Online abuse towards
LGBTIQ people

It’s still happening

Close-up shot of Rainbow Flag

I recently finished a six-year doctoral research project on online discrimination against LGBTIQ people in my home country, Argentina. I studied discriminatory representations of LGBTIQ folk in blog comments between 2012 and 2015, right after the approval of same-sex marriage and gender identity bills.

My research shows that negative portrayals endured, and LGBTIQ people were still associated with ideas of perversion, sickness and deviance.

Three recurrent discourses in this sort of online commentary were identified in the research. One was the belief that freedom of speech allows for the publication of all sorts of texts, no matter what they say. Freedom of speech, sometimes intertwined with freedom of religion, was used to criticise the erasure of hateful comments by blog moderators, labelling this process as censorship. The underlying belief was that the internet is meant to be 'the land of the free', and that any restrictions on online commentary – even the most hateful instances – are undemocratic.

A second discourse involved the idea that children must be protected from the 'menace' posed by LGBTIQ people, who were perceived as pushing laws to teach in schools that being gay or trans is 'good' and being straight or cis is 'bad'. This exaggerated concern was often conflated with the notion that gays and lesbians are 'perverts' and 'paedophiles'. Thus, innocent children were deemed to be in need of protection from those same-sex couples who wanted to give them a home and a family.

The last and most salient discourse featured the representation of LGBTIQ people as discriminatory and violent, spreading hatred towards religious people. LGBTIQ people were also 'selfish', as they made 'insane' requests to satisfy their egos and their 'greed'. When they retaliated against homophobic or transphobic insults and slurs, their behaviour was presented as 'proof' of their 'aggressive and intolerant nature'.

Some other forms of online discrimination were rather creative. For example, some talked about a 'gay lobby', formed by promoters of a radical 'gender ideology'. Others labelled LGBTIQ people as a threat to society – as they 'strive to jeopardise traditional moral and religious values'. LGBTIQ people were perceived as seeking to impose their views on others and make 'abnormal things' seem 'normal'.

My experience over the course of this project was not an easy one – there was nothing fun in reading thousands of malicious and hurtful comments. I cannot put my finger on which of the confronting remarks I read over the course of the research made me most uncomfortable. Was it the fact that these comments targeted LGBTIQ people in LGBTIQ-friendly online spaces? Paradoxically, blatant hateful language and commentary was often easier to disregard than more subtle forms of discrimination and abuse disguised within discourses of equality and tolerance.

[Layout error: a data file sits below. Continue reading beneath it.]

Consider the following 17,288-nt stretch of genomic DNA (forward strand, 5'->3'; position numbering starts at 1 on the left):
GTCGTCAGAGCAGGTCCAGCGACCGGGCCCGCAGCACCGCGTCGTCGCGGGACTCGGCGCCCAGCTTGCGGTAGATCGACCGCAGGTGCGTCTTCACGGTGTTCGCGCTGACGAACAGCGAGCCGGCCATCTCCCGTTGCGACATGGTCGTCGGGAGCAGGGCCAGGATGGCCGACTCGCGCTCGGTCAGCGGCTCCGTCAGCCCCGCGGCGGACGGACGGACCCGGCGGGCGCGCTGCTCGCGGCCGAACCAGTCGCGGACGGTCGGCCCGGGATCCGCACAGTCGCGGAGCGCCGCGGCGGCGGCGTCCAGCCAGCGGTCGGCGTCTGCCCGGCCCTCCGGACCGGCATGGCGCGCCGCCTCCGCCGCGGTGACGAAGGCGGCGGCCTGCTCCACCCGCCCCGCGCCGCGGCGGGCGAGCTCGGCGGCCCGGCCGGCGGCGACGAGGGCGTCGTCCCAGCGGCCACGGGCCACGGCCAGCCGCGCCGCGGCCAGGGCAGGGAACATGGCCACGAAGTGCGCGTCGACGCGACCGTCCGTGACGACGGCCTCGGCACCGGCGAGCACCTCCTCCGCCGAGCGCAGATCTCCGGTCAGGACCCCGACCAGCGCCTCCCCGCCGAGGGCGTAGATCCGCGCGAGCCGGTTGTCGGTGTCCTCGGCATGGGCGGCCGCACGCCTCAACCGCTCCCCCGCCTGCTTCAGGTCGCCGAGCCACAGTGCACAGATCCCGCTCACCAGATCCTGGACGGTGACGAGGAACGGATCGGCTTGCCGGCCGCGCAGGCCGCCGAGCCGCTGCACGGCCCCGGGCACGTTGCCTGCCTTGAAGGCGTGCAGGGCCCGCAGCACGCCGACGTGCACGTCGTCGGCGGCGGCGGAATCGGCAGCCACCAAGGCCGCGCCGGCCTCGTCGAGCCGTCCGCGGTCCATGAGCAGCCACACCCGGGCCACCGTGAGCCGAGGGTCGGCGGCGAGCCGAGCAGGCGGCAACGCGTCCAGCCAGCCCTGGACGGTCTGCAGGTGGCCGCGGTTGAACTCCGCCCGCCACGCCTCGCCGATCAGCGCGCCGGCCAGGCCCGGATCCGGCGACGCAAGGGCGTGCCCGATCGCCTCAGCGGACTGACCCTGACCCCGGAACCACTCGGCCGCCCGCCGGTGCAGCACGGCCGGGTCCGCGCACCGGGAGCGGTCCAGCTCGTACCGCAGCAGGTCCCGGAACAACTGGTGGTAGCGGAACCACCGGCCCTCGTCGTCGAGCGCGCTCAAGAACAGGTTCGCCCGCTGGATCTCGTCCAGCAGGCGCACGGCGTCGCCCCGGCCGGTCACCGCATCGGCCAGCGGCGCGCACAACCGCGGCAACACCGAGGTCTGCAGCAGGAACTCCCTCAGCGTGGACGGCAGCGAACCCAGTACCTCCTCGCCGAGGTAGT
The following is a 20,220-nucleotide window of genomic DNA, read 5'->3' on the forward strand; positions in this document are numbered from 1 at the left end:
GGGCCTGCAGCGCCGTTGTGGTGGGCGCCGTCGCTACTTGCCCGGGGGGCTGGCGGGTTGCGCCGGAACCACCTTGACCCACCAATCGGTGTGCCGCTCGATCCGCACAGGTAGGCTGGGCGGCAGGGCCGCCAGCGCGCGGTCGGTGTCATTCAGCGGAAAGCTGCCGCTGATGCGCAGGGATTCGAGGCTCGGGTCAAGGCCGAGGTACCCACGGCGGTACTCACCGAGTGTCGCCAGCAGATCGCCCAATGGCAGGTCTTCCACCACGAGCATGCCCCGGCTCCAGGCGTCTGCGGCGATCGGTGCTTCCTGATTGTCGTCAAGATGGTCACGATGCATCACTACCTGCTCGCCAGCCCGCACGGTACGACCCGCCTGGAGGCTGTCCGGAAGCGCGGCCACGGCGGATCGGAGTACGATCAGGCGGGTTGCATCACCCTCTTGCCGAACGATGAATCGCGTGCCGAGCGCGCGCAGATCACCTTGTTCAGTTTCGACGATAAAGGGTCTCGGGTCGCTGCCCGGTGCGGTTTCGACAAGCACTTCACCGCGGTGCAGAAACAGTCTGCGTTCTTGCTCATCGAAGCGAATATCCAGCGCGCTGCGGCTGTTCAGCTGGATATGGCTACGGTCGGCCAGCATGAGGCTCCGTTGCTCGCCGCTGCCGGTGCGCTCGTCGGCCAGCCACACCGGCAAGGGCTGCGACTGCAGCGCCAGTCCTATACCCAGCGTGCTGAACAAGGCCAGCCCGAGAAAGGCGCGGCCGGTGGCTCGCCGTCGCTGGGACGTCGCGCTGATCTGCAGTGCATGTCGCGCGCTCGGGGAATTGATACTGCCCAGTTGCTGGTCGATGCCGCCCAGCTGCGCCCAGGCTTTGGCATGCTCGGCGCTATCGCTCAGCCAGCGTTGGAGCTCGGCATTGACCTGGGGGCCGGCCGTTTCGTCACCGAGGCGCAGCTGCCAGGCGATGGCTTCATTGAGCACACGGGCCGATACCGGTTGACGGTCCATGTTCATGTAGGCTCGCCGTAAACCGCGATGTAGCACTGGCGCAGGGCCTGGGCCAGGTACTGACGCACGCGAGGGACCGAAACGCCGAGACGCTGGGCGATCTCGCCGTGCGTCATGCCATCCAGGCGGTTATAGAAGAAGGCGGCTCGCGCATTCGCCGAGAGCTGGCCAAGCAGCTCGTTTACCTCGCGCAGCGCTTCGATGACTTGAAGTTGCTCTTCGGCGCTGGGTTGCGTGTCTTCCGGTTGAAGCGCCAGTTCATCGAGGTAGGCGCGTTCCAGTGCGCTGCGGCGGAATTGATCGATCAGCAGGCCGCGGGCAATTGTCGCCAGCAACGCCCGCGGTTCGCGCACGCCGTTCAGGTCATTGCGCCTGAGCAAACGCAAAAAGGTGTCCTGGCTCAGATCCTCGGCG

More broadly, my research has made me aware that online commentary offers a rich and accurate snapshot of the fears and anxieties of a society in a particular context. I found that in Argentina, LGBTIQ people were sometimes used as scapegoats; blamed for broader social issues such as moral decay, lack of social cohesion, or the enduring financial crisis. They were reprimanded for asking for recognition of their rights, because there were other 'more urgent' and 'more important' social issues to tackle.

My hunch is that this situation does not only apply to Argentina. Australia has witnessed a spout of this sort of rhetoric, especially during the 2017 same-sex marriage postal survey. Hearing from activists and scholars and following local media, I fear that even in the land of the 'fair go', LGBTIQ people are treated as second-class citizens.

Discrimination doesn’t always come in the form of hate speech – it can be subtle and creative. It is also pervasive; it may be found in the comments section of a blog or the news, in opinion pieces or in personal or political tweets. Even when they promote acceptance and equality, some narratives can be accompanied by subtle differentiation that is detrimental to the enjoyment of the human rights and fundamental freedoms of LGBTIQ people.

Days such as the upcoming International Day Against Homophobia, Transphobia and Biphobia (IDAHOBIT) should not be the only occasion in which we worry about this group, and the issues they face. At school, at work, online, or even with your mates, don’t be a bystander and speak up. Educate yourself, show your support for the rights of our LGBTIQ folk, and be the change this world needs.

Magalí Perez Riedel holds a Doctorate in Communication. Magali is the author of Género y Diversidad Sexual en el Blog Boquitas Pintadas [Gender and Sexual Diversity in the Blog Bloquitas Pintadas] (2014) and the editor of Trans Representation on Television and Film (forthcoming). She collaborates in some research with Dr Francisco Perales at UQ’s Institute for Social Science Research.

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